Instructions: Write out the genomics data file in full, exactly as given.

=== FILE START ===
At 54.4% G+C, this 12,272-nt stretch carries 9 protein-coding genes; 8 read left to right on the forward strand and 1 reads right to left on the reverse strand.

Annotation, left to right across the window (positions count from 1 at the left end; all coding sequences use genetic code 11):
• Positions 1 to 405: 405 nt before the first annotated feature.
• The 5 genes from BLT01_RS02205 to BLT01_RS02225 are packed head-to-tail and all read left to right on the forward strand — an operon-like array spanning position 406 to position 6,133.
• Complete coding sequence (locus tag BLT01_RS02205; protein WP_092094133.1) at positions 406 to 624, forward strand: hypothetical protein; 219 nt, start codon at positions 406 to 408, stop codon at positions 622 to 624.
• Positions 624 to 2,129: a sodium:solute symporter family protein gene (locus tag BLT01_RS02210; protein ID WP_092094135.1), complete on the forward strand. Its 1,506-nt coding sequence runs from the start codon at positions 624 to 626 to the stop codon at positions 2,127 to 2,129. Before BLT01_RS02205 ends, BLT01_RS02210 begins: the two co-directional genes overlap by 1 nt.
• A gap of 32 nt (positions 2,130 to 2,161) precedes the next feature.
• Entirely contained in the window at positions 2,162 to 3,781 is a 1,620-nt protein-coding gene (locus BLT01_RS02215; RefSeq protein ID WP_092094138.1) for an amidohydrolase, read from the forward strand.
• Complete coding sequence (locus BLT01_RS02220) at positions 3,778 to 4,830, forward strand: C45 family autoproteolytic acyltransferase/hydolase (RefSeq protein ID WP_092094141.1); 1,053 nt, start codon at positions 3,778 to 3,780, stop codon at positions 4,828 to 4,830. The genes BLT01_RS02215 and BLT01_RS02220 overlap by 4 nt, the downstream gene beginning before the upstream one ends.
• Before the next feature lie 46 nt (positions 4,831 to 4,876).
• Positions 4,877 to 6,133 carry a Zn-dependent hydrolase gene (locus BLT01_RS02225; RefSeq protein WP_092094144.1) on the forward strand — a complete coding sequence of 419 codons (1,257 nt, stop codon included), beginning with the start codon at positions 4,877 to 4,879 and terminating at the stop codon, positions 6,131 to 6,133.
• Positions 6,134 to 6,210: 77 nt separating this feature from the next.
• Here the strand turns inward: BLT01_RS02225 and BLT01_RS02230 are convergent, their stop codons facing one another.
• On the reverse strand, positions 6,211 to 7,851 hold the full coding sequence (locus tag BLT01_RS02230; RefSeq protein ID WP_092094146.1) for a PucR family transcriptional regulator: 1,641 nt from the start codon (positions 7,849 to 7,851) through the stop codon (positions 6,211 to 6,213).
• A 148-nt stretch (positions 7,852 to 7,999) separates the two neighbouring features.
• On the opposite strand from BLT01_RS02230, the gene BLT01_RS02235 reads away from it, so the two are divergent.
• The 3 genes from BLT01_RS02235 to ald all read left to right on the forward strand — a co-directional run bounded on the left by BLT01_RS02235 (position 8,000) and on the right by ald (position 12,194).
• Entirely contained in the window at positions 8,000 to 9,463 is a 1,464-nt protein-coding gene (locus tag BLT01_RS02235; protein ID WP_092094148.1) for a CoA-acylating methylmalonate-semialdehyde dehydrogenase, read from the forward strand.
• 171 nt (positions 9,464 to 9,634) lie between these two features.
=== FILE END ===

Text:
At 54.4% G+C, this 12,272-nt stretch carries 9 protein-coding genes; 8 read left to right on the forward strand and 1 reads right to left on the reverse strand.

Annotation, left to right across the window (positions count from 1 at the left end; all coding sequences use genetic code 11):
• Positions 1 to 405: 405 nt before the first annotated feature.
• The 5 genes from BLT01_RS02205 to BLT01_RS02225 are packed head-to-tail and all read left to right on the forward strand — an operon-like array spanning position 406 to position 6,133.
• Complete coding sequence (locus tag BLT01_RS02205; protein WP_092094133.1) at positions 406 to 624, forward strand: hypothetical protein; 219 nt, start codon at positions 406 to 408, stop codon at positions 622 to 624.
• Positions 624 to 2,129: a sodium:solute symporter family protein gene (locus tag BLT01_RS02210; protein ID WP_092094135.1), complete on the forward strand. Its 1,506-nt coding sequence runs from the start codon at positions 624 to 626 to the stop codon at positions 2,127 to 2,129. Before BLT01_RS02205 ends, BLT01_RS02210 begins: the two co-directional genes overlap by 1 nt.
• A gap of 32 nt (positions 2,130 to 2,161) precedes the next feature.
• Entirely contained in the window at positions 2,162 to 3,781 is a 1,620-nt protein-coding gene (locus BLT01_RS02215; RefSeq protein ID WP_092094138.1) for an amidohydrolase, read from the forward strand.
• Complete coding sequence (locus BLT01_RS02220) at positions 3,778 to 4,830, forward strand: C45 family autoproteolytic acyltransferase/hydolase (RefSeq protein ID WP_092094141.1); 1,053 nt, start codon at positions 3,778 to 3,780, stop codon at positions 4,828 to 4,830. The genes BLT01_RS02215 and BLT01_RS02220 overlap by 4 nt, the downstream gene beginning before the upstream one ends.
• Before the next feature lie 46 nt (positions 4,831 to 4,876).
• Positions 4,877 to 6,133 carry a Zn-dependent hydrolase gene (locus BLT01_RS02225; RefSeq protein WP_092094144.1) on the forward strand — a complete coding sequence of 419 codons (1,257 nt, stop codon included), beginning with the start codon at positions 4,877 to 4,879 and terminating at the stop codon, positions 6,131 to 6,133.
• Positions 6,134 to 6,210: 77 nt separating this feature from the next.
• Here the strand turns inward: BLT01_RS02225 and BLT01_RS02230 are convergent, their stop codons facing one another.
• On the reverse strand, positions 6,211 to 7,851 hold the full coding sequence (locus tag BLT01_RS02230; RefSeq protein ID WP_092094146.1) for a PucR family transcriptional regulator: 1,641 nt from the start codon (positions 7,849 to 7,851) through the stop codon (positions 6,211 to 6,213).
• A 148-nt stretch (positions 7,852 to 7,999) separates the two neighbouring features.
• On the opposite strand from BLT01_RS02230, the gene BLT01_RS02235 reads away from it, so the two are divergent.
• The 3 genes from BLT01_RS02235 to ald all read left to right on the forward strand — a co-directional run bounded on the left by BLT01_RS02235 (position 8,000) and on the right by ald (position 12,194).
• Entirely contained in the window at positions 8,000 to 9,463 is a 1,464-nt protein-coding gene (locus tag BLT01_RS02235; protein ID WP_092094148.1) for a CoA-acylating methylmalonate-semialdehyde dehydrogenase, read from the forward strand.
• 171 nt (positions 9,464 to 9,634) lie between these two features.